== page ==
The new projections are considerably warmer than the 2003 projections, e.g., the median surface warming in 2091 to 2100 is 5.1Â°C compared to 2.4Â°C in the earlier study. Many changes contribute to the stronger warming; among the more important ones are taking into account the cooling in the second half of the 20th century due to volcanic eruptions for input parameter estimation and a more sophisticated method for projecting GDP growth which eliminated many low emission scenarios. However, if recently published data, suggesting stronger 20th century ocean warming, are used to determine the input climate parameters, the median projected warning at the end of the 21st century is only 4.1Â°C. Nevertheless all our simulations have a very small probability of warming less than 2.4Â°C, the lower bound of the IPCC AR4 projected likely range for the A1FI scenario, which has forcing very similar to our median projection.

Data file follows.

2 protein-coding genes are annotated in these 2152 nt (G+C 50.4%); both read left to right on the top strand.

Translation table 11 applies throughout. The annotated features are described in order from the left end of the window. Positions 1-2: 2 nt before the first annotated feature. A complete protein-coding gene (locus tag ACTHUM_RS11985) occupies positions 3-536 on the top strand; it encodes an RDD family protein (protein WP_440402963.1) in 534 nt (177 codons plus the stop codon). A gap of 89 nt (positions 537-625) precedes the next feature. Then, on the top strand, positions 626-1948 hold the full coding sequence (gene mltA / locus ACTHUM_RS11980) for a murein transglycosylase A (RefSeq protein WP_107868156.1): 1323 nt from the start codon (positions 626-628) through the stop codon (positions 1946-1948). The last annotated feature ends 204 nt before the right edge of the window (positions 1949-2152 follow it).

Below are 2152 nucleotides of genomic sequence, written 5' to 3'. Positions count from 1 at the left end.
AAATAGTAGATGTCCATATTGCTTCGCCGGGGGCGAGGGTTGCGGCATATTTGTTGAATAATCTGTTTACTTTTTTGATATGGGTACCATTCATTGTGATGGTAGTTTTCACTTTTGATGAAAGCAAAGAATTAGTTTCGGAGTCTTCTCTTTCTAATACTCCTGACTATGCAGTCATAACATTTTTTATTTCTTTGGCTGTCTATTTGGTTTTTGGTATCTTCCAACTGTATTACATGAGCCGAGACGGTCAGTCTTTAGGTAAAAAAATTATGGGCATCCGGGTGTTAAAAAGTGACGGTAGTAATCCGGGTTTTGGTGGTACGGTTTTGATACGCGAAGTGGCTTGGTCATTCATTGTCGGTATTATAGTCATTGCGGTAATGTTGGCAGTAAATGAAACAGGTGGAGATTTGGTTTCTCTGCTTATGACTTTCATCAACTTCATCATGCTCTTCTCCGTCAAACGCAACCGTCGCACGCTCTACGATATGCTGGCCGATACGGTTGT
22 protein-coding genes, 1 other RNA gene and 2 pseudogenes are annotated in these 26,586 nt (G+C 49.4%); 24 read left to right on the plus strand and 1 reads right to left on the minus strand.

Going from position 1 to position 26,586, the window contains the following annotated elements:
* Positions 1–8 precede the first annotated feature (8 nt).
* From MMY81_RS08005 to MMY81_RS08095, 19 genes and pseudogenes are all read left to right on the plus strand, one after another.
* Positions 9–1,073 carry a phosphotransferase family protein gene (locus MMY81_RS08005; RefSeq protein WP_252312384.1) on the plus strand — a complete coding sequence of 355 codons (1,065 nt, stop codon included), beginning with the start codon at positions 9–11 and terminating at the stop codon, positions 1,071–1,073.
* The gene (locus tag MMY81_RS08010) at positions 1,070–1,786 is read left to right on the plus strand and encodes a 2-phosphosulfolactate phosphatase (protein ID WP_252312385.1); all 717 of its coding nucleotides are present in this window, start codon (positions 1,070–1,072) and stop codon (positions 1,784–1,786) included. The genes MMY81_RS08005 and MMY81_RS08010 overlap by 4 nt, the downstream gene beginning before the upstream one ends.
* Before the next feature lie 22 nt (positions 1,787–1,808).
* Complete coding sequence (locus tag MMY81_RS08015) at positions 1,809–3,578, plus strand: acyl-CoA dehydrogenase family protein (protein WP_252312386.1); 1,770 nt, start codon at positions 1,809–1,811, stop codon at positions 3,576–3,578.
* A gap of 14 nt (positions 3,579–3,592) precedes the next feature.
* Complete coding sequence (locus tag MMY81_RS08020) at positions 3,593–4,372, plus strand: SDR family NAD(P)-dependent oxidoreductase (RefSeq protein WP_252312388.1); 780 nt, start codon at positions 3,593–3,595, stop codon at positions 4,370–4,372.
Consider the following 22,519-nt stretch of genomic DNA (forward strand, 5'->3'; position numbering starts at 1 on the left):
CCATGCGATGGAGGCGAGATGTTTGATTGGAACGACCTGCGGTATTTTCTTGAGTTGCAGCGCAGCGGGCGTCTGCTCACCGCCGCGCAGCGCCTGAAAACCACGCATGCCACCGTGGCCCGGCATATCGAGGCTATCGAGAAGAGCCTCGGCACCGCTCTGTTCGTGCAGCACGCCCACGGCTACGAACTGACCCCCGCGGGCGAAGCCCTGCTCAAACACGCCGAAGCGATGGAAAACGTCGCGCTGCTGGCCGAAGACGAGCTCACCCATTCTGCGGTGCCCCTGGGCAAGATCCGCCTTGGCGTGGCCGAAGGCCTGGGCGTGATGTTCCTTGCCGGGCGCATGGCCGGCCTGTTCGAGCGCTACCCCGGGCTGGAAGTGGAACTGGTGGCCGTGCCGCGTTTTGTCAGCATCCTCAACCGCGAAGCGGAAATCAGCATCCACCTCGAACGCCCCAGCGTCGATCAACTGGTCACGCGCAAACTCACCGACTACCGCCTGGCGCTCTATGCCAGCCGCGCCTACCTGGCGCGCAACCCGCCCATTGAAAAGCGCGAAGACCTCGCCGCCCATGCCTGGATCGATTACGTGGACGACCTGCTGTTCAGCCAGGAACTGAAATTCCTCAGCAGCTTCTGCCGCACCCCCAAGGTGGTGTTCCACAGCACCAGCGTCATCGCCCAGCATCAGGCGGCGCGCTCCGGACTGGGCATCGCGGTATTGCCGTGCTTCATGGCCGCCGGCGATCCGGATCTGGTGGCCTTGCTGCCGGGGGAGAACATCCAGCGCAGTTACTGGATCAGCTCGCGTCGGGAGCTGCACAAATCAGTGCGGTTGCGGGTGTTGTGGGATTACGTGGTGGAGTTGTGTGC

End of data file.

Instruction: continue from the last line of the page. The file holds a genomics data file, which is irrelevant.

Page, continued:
I think the wheels are a cool idea, but I’d be curious to know how users respond to it. Do they cheat, and spin to get the outcome they hope for? Perhaps MIT should spice things up a bit, by programming an online version that gives users’ computers the BSOD if they roll a >7C world.
Hat tip to Travis Franck for pointing this out.
The pretty pictures look rather compelling, but we’re not quite done. A little QC is needed on the results. It turns out that there’s trouble in paradise:
#1 is not really a surprise; G discusses the sea level error structure at length and explicitly address it through a correlation matrix. (It’s not clear to me how they handle the flip side of the problem, state estimation with correlated driving noise – I think they ignore that.)